Tuesday, May 14, 2013

Null and Eyrie

Perhaps to the benefit of advancing this trip westward, options become limited from Port Augusta. There is one final detour slightly south before coming back again and joining the very long, very straight, very dull but very incredible road to Western Australia. The Eyre Peninsula is a refresher of coastal Australia, part east coast seaside, part rugged windswept extremity, part barren plain. A transitory zone where ‘the outback meets the sea and thus a corridor of uncertainty for mutual driver pinky finger waving. There really should be road signs informing you whether you are in a wave zone or not, if only to eliminate the feeling of rejection from being spurned by the oncoming driver or the shame at not reciprocating because the pinky is seen too late. Another important observation from life on the road.
The first stop of note on the Eyre Peninsula is Whyalla. Despite claims that it would be wiped off the map post-carbon tax, it still stands. Which is possibly a shame, given there was nothing of appeal among the unfathomable spread of roads, disjointed shopping centres and shanty town caravan parks. We were going to stay here for the night, but carried on an hour down the road and thankfully ended up at the infinitely more appealing small coastal town of Cowell. Here, a few buildings with character, a peaceful jetty and breezy air, and a good value cabin in which to rest and recuperate post-Flinders.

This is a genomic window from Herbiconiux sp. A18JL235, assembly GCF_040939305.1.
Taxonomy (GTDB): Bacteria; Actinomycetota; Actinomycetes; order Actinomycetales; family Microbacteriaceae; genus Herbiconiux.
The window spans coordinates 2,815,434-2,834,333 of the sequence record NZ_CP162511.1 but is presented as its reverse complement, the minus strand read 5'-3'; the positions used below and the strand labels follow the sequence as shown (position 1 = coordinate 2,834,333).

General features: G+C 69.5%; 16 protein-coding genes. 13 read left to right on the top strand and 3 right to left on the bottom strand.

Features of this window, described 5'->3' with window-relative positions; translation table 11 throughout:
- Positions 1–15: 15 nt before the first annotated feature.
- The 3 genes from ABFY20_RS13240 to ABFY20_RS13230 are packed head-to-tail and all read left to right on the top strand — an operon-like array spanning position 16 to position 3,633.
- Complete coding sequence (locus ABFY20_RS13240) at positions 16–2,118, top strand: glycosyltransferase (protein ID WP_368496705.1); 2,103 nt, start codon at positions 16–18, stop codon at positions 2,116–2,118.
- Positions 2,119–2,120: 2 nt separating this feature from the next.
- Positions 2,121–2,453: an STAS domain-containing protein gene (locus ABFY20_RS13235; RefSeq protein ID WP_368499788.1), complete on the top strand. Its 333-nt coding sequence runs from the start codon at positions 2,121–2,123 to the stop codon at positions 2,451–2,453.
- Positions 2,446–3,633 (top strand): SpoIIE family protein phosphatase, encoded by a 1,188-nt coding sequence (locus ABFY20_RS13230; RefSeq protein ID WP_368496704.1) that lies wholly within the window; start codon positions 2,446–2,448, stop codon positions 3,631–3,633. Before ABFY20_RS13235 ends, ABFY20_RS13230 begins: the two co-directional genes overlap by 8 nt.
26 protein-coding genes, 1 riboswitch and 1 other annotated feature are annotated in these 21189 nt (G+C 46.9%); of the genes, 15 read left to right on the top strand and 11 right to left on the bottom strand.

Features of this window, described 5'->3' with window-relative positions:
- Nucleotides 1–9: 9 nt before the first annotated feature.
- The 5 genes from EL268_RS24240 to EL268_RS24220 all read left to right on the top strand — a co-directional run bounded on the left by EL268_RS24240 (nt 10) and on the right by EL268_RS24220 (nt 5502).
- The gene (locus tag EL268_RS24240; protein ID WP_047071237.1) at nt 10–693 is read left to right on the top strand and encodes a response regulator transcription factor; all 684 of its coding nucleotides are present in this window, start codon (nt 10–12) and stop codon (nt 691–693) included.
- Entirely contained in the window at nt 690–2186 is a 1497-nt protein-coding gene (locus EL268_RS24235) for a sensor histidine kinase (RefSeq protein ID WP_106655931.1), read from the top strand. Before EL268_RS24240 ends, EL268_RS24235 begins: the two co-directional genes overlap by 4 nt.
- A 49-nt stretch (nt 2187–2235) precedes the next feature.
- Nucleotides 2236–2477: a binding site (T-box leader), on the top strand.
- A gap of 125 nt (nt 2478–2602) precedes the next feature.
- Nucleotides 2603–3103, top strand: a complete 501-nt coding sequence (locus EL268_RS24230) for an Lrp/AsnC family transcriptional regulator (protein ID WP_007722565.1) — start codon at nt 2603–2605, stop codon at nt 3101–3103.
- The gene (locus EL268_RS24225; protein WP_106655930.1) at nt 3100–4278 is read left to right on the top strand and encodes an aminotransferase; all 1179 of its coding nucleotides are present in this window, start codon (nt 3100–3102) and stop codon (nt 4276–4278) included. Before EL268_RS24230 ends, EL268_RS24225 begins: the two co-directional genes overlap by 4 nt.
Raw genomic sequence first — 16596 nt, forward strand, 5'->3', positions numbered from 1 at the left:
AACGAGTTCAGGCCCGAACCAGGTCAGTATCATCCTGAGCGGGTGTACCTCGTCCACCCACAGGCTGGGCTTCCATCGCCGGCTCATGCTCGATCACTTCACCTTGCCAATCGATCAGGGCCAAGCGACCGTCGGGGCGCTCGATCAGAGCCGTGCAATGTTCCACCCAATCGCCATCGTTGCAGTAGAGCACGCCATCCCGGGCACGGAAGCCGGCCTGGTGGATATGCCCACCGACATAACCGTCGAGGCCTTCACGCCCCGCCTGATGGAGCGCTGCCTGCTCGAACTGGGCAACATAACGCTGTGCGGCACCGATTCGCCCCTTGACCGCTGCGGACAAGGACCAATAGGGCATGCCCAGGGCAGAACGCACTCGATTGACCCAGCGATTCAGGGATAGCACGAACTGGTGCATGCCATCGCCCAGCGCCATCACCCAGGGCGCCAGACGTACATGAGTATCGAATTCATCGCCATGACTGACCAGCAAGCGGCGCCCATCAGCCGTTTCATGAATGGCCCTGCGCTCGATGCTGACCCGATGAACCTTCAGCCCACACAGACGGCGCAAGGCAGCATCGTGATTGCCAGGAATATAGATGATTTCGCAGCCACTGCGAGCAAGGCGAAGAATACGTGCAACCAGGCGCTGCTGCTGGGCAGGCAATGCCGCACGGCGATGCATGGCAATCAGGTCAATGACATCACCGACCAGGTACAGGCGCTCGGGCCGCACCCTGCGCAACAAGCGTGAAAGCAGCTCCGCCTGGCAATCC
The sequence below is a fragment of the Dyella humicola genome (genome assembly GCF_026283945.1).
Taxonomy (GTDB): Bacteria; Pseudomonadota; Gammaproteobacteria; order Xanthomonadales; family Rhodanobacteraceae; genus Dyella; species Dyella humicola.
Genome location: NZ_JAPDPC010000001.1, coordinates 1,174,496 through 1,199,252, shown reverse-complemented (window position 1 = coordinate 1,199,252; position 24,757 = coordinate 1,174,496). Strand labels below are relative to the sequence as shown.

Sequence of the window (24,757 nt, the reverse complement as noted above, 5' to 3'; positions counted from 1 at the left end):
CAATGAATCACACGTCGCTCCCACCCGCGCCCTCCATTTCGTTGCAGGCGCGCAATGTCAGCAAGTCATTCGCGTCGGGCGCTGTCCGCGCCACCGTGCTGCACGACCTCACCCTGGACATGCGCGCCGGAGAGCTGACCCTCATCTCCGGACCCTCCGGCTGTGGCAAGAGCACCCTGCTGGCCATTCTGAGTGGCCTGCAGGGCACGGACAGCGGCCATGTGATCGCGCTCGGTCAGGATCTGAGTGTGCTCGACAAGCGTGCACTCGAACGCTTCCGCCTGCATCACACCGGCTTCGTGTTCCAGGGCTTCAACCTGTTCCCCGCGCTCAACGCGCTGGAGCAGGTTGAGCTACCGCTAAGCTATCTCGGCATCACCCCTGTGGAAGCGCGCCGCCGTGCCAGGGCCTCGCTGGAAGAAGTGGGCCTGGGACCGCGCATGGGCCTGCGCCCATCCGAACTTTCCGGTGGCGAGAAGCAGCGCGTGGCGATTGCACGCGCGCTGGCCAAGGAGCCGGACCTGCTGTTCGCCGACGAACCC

Towards the south of the peninsula, Port Lincoln offers a tiny dose of something approaching sophistication. Finally there is a Coles and Woollies to choose from and a decent flat white. On its edge is Lincoln National Park, a snippet of bays and headlands negotiated by everyone’s favourite perennial explorer, Matty Flinders. A loop walk here struggles to compete with Flinders Range wondrousness, but satisfies for an evening beside the sea.
On the other side of the tapering tip of the Eyre Peninsula, the small town of Coffin Bay has, somewhat unfortunately, a sense of the retirement village about it. Famed for oysters, its nearby national park is another pristine array of windswept dunes and powdery white sands, sheltered bays and sandy heath. Draped in stubborn cloud on a hot and windy day, it wasn’t until the final minutes before sunset that the sun said hello briefly before its goodbye, and gave an uplifting walk along the sands.
The unseasonal blast of northerly winds continued the next day as the car ploughed mostly into it, burning fuel to great effect via Elliston and on towards Venus Bay. The landscape here certainly becomes more rugged and seemingly more arid, with flakily striated cliffs appearing to crumble into the big sea. Towns are infrequent, and each tries it hand at an attraction or two. In Elliston a number of cliff top sculptures add diversion, while Venus Bay proclaims dolphins, fishing, headland walks and peace and tranquillity on its brown tourist sign. Apart from the fishing, I can testify in support of this claim, with a surprisingly lovely walk round the southern headland among bays and cliffs and alongside a happy pod of dolphins.